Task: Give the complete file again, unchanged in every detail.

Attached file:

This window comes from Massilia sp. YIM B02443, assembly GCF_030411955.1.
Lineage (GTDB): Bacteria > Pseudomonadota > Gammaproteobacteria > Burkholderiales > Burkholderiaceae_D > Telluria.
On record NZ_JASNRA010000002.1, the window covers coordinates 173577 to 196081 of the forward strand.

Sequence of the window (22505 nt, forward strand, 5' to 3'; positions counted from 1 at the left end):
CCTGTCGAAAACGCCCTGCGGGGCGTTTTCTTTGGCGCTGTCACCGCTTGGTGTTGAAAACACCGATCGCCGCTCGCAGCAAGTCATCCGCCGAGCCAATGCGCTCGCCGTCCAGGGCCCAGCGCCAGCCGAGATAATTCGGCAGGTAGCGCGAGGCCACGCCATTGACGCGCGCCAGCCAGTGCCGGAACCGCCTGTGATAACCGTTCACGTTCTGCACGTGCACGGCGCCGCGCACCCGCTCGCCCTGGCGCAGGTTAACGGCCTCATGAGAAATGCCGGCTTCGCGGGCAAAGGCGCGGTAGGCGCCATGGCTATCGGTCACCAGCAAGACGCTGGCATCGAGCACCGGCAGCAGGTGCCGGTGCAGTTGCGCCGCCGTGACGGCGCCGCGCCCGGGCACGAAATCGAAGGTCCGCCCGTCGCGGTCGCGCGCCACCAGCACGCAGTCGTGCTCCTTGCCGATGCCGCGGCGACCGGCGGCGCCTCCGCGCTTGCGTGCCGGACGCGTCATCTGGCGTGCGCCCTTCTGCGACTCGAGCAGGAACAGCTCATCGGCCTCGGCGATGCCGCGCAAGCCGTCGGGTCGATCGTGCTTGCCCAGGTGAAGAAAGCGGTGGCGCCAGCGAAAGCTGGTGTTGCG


This window comes from Massilia sp. YIM B02443, assembly GCF_030411955.1.
Lineage (GTDB): Bacteria > Pseudomonadota > Gammaproteobacteria > Burkholderiales > Burkholderiaceae_D > Telluria.
On record NZ_JASNRA010000002.1, the window covers coordinates 173577 to 196081 of the forward strand.

Sequence of the window (22505 nt, forward strand, 5' to 3'; positions counted from 1 at the left end):
CCTGTCGAAAACGCCCTGCGGGGCGTTTTCTTTGGCGCTGTCACCGCTTGGTGTTGAAAACACCGATCGCCGCTCGCAGCAAGTCATCCGCCGAGCCAATGCGCTCGCCGTCCAGGGCCCAGCGCCAGCCGAGATAATTCGGCAGGTAGCGCGAGGCCACGCCATTGACGCGCGCCAGCCAGTGCCGGAACCGCCTGTGATAACCGTTCACGTTCTGCACGTGCACGGCGCCGCGCACCCGCTCGCCCTGGCGCAGGTTAACGGCCTCATGAGAAATGCCGGCTTCGCGGGCAAAGGCGCGGTAGGCGCCATGGCTATCGGTCACCAGCAAGACGCTGGCATCGAGCACCGGCAGCAGGTGCCGGTGCAGTTGCGCCGCCGTGACGGCGCCGCGCCCGGGCACGAAATCGAAGGTCCGCCCGTCGCGGTCGCGCGCCACCAGCACGCAGTCGTGCTCCTTGCCGATGCCGCGGCGACCGGCGGCGCCTCCGCGCTTGCGTGCCGGACGCGTCATCTGGCGTGCGCCCTTCTGCGACTCGAGCAGGAACAGCTCATCGGCCTCGGCGATGCCGCGCAAGCCGTCGGGTCGATCGTGCTTGCCCAGGTGAAGAAAGCGGTGGCGCCAGCGAAAGCTGGTGTTGCG